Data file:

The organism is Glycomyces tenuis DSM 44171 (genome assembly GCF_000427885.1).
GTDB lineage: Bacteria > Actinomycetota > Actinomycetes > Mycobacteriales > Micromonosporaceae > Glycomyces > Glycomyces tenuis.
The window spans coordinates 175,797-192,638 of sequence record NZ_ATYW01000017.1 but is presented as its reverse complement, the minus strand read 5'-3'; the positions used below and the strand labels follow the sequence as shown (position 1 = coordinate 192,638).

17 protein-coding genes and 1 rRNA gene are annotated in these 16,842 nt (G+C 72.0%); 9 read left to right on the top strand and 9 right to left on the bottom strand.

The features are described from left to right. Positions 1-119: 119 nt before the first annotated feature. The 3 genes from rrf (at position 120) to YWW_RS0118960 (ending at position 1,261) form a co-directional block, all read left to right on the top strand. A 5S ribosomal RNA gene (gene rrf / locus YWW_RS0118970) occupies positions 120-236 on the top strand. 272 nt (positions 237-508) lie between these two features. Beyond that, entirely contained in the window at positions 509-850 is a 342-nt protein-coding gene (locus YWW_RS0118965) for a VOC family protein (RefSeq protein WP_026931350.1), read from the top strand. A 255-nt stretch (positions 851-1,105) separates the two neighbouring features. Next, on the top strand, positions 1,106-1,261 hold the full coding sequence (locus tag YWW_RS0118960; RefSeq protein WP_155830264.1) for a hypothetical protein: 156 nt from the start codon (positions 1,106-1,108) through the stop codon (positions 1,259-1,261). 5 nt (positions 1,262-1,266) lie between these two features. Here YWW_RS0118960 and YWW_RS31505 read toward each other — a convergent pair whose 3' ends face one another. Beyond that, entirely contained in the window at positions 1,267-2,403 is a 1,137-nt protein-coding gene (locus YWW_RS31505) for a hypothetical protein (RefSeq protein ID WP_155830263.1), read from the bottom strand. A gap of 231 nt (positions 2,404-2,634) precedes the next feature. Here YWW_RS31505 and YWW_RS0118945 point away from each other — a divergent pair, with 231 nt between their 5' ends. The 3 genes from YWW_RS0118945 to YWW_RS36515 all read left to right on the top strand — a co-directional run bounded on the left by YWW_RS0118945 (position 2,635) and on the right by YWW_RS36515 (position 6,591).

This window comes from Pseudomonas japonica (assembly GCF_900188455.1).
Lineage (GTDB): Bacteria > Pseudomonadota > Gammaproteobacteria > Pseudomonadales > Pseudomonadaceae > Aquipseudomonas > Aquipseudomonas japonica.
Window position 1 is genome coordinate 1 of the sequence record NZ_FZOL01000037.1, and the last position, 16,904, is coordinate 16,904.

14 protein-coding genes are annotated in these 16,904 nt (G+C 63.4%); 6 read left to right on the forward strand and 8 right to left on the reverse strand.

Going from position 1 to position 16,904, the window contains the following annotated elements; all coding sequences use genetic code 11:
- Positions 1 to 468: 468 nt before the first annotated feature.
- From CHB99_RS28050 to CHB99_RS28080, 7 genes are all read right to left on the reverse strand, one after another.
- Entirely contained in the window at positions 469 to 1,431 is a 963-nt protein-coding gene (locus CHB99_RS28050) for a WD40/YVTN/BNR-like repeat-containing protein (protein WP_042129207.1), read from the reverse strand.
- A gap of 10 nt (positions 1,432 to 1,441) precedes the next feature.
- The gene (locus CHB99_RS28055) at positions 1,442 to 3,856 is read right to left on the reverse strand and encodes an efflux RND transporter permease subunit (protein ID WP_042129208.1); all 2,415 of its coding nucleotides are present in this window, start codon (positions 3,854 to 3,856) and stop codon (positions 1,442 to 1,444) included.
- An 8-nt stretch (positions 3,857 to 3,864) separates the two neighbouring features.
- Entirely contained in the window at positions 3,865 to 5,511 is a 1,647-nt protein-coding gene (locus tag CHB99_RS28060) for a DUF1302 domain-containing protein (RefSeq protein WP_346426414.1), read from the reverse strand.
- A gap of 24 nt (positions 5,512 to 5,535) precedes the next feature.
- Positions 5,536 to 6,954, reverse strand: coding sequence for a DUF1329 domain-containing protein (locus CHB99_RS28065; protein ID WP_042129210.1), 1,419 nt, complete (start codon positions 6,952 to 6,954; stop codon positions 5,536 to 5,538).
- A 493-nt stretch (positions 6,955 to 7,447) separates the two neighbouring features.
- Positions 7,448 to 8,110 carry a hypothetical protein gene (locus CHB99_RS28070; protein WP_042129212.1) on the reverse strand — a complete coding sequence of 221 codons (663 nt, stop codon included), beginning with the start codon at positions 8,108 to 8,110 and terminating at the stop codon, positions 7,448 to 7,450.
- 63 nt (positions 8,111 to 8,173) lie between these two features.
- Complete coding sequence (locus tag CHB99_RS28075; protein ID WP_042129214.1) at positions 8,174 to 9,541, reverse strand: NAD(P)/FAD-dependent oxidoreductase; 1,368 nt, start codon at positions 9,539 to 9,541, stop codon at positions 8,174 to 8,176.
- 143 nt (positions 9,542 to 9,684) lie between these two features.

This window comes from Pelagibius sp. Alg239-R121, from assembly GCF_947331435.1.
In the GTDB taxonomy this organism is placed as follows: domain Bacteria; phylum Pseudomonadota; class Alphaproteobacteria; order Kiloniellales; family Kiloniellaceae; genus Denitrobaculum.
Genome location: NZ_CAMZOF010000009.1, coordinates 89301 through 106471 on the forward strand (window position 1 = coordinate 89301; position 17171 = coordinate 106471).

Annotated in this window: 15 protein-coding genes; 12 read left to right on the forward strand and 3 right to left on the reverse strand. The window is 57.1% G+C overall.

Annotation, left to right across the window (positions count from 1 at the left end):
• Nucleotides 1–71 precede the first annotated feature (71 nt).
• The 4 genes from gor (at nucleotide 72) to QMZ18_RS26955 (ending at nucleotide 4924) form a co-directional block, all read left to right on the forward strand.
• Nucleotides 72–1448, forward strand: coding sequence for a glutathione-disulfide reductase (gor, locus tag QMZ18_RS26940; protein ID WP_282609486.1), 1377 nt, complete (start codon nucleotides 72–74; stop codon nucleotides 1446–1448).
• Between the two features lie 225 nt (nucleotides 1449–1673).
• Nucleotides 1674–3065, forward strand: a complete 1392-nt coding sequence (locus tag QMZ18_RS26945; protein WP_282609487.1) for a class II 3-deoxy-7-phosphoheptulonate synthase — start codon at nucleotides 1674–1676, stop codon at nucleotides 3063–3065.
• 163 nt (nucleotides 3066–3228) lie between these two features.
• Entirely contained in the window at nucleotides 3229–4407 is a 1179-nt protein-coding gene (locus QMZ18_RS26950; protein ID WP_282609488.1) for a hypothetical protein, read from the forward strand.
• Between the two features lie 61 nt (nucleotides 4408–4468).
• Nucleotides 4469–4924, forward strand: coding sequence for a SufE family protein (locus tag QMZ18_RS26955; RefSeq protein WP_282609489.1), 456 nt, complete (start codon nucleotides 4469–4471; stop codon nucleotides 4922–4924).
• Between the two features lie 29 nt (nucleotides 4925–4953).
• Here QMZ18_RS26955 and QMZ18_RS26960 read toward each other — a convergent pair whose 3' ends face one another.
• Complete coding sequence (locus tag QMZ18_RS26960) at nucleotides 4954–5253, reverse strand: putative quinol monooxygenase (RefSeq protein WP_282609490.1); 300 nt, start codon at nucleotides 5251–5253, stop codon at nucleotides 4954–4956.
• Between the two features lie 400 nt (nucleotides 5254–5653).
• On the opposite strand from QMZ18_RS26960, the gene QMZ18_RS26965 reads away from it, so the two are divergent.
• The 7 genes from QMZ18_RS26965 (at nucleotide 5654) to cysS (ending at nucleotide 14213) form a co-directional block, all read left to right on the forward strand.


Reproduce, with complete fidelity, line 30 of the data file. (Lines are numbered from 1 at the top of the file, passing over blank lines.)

• Nucleotides 1–71 precede the first annotated feature (71 nt).